The Information Theory Forum (IT-Forum) at Stanford ISL is an interdisciplinary academic forum which focuses on mathematical aspects of information processing. With a primary emphasis on information theory, we also welcome researchers from signal processing, learning and statistical inference, control and optimization to deliver talks at our forum. We also warmly welcome industrial affiliates in the above fields. The forum is typically held in Packard 202 every Friday at 1:15 pm during the academic year.

The Information Theory Forum is organized by graduate students Jiantao Jiao and Yanjun Han. To suggest speakers, please contact any of the students.

Date and Time:
Friday, January 26, 2018 - 1:15pm
Venue:
Packard 202

## IT Forum: Tight regret bounds for a latent variable model of recommendation systems

Topic:
Tight regret bounds for a latent variable model of recommendation systems
Abstract / Description:

We consider an online model for recommendation systems, with each user being recommended an item at each time-step and providing 'like' or 'dislike' feedback. A latent variable model specifies the user preferences: both users and items are clustered into types. The model captures structure in both the item and user spaces, and our focus is on simultaneous use of both structures. We analyze the situation in which the type preference matrix has i.i.d. entries. Our analysis elucidates the system operating regimes in which existing algorithms are nearly optimal, as well as highlighting the sub-optimality of using only one of item or user structure (as is done in commonly used item-item and user-user collaborative filtering). This prompts a new algorithm that is nearly optimal in essentially all parameter regimes.

Joint work with Prof. Guy Bresler.

Date and Time:
Friday, November 10, 2017 - 1:15pm
Venue:
Packard 202

## IT-Forum: Information Theoretic Limits of Molecular Communication and System Design Using Machine Learning

Topic:
Information Theoretic Limits of Molecular Communication and System Design Using Machine Learning
Abstract / Description:

Molecular communication is a new and bio-inspired field, where chemical signals are used to transfer information instead of electromagnetic or electrical signals. In this paradigm, the transmitter releases chemicals or molecules and encodes information on some property of these signals such as their timing or concentration. The signal then propagates the medium between the transmitter and the receiver through different means such as diffusion, until it arrives at the receiver where the signal is detected and the information decoded. This new multidisciplinary field can be used for in-body communication, secrecy, networking microscale and nanoscale devices, infrastructure monitoring in smart cities and industrial complexes, as well as for underwater communications. Since these systems are fundamentally different from telecommunication systems, most techniques that have been developed over the past few decades to advance radio technology cannot be applied to them directly.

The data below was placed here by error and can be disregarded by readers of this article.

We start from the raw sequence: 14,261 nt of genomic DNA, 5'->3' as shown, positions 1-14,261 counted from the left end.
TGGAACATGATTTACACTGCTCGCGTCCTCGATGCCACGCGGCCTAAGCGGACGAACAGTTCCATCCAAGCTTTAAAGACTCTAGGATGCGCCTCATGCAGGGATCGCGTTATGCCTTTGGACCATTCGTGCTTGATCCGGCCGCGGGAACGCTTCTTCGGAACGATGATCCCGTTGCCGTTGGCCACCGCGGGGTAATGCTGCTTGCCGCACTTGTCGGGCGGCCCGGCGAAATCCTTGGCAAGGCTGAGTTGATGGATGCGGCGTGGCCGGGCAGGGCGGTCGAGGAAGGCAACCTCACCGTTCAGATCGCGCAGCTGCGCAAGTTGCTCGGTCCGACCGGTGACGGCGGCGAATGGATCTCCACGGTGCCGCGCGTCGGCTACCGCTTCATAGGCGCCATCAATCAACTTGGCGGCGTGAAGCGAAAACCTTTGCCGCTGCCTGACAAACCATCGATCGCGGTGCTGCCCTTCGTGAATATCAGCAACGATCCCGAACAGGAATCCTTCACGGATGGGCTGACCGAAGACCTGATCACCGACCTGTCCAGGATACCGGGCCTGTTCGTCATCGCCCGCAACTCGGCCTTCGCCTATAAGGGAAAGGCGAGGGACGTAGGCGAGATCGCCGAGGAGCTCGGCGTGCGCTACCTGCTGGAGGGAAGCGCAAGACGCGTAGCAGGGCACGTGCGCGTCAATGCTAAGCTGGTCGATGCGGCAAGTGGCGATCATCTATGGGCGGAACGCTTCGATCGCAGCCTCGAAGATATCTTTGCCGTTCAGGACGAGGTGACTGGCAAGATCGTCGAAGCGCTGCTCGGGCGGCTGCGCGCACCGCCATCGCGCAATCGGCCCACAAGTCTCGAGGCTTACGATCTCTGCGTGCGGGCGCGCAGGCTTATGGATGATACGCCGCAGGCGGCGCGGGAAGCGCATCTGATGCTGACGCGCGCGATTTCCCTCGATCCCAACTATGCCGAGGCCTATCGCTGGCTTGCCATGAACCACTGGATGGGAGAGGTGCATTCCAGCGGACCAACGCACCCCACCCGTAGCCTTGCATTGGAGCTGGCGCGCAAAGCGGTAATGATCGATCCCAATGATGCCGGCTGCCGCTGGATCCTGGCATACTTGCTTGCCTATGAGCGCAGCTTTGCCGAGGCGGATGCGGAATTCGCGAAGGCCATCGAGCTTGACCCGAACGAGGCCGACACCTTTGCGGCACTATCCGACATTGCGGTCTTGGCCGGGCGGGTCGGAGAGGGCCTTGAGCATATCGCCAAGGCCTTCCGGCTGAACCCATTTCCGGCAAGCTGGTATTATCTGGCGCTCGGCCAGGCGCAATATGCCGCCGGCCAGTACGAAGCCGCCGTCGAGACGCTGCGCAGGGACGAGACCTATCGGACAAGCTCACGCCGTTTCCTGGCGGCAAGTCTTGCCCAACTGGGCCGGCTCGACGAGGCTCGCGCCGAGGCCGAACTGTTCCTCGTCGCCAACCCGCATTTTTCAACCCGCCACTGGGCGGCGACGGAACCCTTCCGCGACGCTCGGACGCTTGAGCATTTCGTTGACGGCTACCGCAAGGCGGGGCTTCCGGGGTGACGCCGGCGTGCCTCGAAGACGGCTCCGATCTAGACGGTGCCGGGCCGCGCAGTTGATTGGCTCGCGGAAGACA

In this talk, we first explore some of the fundamental limits of molecular communication channels, evaluate how capacity scales with respect to the number of particles released by the transmitter, and the optimal input distribution. Finally, since the underlying channel models for some molecular communication systems are unknown, we demonstrate how techniques from machine learning and deep learning can be used to design components such as detection algorithms, directly from transmission data, without any knowledge of the underlying channel models.

Date and Time:
Monday, October 16, 2017 - 3:25pm to 4:25pm
Venue:
Packard 202